Such was the case in the 1938 Hurricane that hit Long Island, Rhode Island – and even Revere – quite by surprise.
While the government had tracked the storm off of Puerto Rico with seriousness, but it was expected to fizzle out. However, when it actually accelerated, weather monitoring technology was so low that the storm descended upon the northern coast much to everyone’s surprise.
The Revere Journal reported that 100 mph winds and heavy rains came suddenly from the south in the late afternoon of Sept. 21, 1938.
“Old-time residents of Revere were unanimous in the assertion that the storm was without parallel in Revere,” read the Journal’s account of the storm. “Trees were uprooted, telephone and telegraph poles and wires were blown down, roofs and chimneys were swept away as though they were paper, and in many cases, sidewalks were torn apart.”
Said Vaccaro, “That storm caught a lot of people by surprise. They really weren’t ready.”
Even more damage was done to Revere during an Aug. 31st Hurricane in 1954 (Hurricane Carol), which caught the entire city by surprise and did the what would be $7.1 million in damages in today’s dollars.
Whole buildings were ripped apart on Shirley Avenue and the amusements on the Beach were toppled and torn to shreds. Flooding was significant and the entire city was without electricity for many days – and all of it happened with little, or in some cases, no advanced warning.
BETTER RADAR A KEY TO PREDICTIONS
That was because forecasters did not have much to work with – especially in terms of satellite technology looking down from above and radar technology sweeping and analyzing the local skies.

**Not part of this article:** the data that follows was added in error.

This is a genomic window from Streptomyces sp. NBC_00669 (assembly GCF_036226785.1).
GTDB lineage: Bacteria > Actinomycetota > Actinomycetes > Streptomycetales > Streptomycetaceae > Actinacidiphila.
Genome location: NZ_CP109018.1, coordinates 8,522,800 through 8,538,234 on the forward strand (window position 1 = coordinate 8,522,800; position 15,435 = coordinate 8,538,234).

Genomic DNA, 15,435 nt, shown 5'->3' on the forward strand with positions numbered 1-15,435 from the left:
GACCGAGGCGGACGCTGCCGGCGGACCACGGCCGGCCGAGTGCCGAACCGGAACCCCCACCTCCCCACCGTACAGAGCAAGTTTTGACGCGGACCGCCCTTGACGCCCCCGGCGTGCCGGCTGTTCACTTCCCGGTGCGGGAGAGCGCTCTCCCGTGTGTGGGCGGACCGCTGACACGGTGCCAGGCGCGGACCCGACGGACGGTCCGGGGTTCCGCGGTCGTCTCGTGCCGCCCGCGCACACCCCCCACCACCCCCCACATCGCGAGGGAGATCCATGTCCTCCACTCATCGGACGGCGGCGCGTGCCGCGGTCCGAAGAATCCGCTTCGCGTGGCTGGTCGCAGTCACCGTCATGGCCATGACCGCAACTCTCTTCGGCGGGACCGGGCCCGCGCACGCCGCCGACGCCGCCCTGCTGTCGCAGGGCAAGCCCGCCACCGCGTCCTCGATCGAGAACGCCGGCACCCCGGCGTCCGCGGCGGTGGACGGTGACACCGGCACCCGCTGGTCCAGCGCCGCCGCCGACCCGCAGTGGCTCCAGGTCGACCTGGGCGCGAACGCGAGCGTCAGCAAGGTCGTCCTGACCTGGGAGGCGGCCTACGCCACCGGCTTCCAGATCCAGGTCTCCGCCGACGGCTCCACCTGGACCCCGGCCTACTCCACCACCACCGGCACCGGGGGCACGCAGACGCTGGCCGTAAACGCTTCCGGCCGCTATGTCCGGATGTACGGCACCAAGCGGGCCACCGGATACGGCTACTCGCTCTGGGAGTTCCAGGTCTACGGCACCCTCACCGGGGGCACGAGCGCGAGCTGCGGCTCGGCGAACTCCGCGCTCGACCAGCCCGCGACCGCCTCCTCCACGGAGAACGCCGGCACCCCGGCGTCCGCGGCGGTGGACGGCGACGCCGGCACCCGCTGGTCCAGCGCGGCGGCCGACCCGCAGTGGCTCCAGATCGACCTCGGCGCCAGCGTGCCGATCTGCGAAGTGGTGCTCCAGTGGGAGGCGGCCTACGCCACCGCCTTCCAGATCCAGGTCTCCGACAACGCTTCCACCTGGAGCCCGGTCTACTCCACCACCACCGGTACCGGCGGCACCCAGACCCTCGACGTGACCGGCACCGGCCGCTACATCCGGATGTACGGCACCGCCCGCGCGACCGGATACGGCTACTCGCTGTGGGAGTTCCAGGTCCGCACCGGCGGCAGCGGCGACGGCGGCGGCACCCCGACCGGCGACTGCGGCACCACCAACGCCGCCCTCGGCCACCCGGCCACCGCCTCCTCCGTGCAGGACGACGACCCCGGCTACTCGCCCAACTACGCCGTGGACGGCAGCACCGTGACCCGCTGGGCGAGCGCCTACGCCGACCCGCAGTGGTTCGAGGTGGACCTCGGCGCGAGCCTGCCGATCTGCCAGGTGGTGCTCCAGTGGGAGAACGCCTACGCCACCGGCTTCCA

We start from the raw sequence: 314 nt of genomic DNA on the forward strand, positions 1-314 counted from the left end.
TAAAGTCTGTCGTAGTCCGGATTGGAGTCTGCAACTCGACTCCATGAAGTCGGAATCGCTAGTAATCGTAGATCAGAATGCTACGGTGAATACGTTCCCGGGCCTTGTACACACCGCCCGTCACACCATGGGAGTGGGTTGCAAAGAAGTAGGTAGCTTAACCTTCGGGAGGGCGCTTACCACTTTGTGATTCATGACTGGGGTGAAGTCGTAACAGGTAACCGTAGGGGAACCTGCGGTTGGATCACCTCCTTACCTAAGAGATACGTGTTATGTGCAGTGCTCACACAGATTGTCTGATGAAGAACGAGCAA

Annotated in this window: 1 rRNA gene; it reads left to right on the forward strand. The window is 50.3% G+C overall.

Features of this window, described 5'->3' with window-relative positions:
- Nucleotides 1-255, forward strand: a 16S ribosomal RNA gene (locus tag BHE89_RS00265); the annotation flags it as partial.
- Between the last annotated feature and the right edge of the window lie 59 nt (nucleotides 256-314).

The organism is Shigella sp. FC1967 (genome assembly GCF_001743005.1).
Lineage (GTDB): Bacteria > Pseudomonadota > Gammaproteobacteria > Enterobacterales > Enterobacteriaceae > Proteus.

Vaccaro said forecasters relied primarily on reports from ships out at sea, telephone relayed information, telegraph messages and a crude buoy system to detect sea disruptions. Naturally, the typical channels through word of mouth reports also existed – as forecasters further down the coast would often pass along storm information to their colleagues further up the coast.
But in those days, radar was non-existent.
Even when radar came on the scene, it often didn’t give much information, but simply appeared as a green blob – essentially showing that something was there, though no one knew exactly what it was.
“In the first radar images used by forecasters, sometimes it would just look like a green blob popping up on the screen,” said Vaccaro. “In the late `80s and into the `90s, the NWS modernized into the Doppler Radar System. We’ve actually progressed so quickly that we’re getting into the next evolution of that radar with double pole technology. These radars are just so much more sophisticated.
“Instead of radars that show various precipitations, radar can now determine where the storm is, the intensity of it and the type of precipitation,” he continued. “Radar can now differentiate between rain, sleet, snow and even helps to determine winds…Radar went from showing just some precipitation to truly analyzing the precipitation.”
With those advances, the days of the weatherman in the doghouse have become few and far between.
“In the past, they could have forecast for a storm, but the storm could have been far worse than expected,” said Vaccaro. “There could have been a forecast where the storm was to ruin an area and it completely missed. These scenarios of a missed forecast are hard to come by now. The perception of a forecast bust is becoming less and less of an issue. Forecasts are really becoming something that people and decision makers can trust and depend upon when making plans.”